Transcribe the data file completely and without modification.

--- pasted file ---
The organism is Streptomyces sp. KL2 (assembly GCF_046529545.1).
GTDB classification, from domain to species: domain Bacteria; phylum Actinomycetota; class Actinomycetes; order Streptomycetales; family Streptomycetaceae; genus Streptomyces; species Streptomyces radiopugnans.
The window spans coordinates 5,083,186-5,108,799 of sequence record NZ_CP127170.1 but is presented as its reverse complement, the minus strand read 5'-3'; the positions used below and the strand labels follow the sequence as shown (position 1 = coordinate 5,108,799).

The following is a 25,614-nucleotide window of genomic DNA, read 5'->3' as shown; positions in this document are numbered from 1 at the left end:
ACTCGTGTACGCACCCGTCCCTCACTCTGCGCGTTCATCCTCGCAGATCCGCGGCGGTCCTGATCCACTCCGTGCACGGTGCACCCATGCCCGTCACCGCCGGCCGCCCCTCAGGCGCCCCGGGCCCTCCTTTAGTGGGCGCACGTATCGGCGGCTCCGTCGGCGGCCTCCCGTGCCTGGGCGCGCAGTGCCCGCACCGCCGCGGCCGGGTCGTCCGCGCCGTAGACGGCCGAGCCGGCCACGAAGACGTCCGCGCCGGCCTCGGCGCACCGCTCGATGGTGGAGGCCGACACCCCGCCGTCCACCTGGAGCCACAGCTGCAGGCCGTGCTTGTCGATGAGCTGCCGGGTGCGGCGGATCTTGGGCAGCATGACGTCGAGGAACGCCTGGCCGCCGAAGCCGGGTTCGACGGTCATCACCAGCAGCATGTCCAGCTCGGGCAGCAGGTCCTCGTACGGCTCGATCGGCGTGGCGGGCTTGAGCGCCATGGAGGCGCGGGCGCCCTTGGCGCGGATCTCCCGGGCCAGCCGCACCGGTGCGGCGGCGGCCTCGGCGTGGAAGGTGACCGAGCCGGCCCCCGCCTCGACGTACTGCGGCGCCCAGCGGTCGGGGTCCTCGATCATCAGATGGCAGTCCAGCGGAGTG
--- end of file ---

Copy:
The organism is Streptomyces sp. KL2 (assembly GCF_046529545.1).
GTDB classification, from domain to species: domain Bacteria; phylum Actinomycetota; class Actinomycetes; order Streptomycetales; family Streptomycetaceae; genus Streptomyces; species Streptomyces radiopugnans.
The window spans coordinates 5,083,186-5,108,799 of sequence record NZ_CP127170.1 but is presented as its reverse complement, the minus strand read 5'-3'; the positions used below and the strand labels follow the sequence as shown (position 1 = coordinate 5,108,799).

The following is a 25,614-nucleotide window of genomic DNA, read 5'->3' as shown; positions in this document are numbered from 1 at the left end:
ACTCGTGTACGCACCCGTCCCTCACTCTGCGCGTTCATCCTCGCAGATCCGCGGCGGTCCTGATCCACTCCGTGCACGGTGCACCCATGCCCGTCACCGCCGGCCGCCCCTCAGGCGCCCCGGGCCCTCCTTTAGTGGGCGCACGTATCGGCGGCTCCGTCGGCGGCCTCCCGTGCCTGGGCGCGCAGTGCCCGCACCGCCGCGGCCGGGTCGTCCGCGCCGTAGACGGCCGAGCCGGCCACGAAGACGTCCGCGCCGGCCTCGGCGCACCGCTCGATGGTGGAGGCCGACACCCCGCCGTCCACCTGGAGCCACAGCTGCAGGCCGTGCTTGTCGATGAGCTGCCGGGTGCGGCGGATCTTGGGCAGCATGACGTCGAGGAACGCCTGGCCGCCGAAGCCGGGTTCGACGGTCATCACCAGCAGCATGTCCAGCTCGGGCAGCAGGTCCTCGTACGGCTCGATCGGCGTGGCGGGCTTGAGCGCCATGGAGGCGCGGGCGCCCTTGGCGCGGATCTCCCGGGCCAGCCGCACCGGTGCGGCGGCGGCCTCGGCGTGGAAGGTGACCGAGCCGGCCCCCGCCTCGACGTACTGCGGCGCCCAGCGGTCGGGGTCCTCGATCATCAGATGGCAGTCCAGCGGAGTG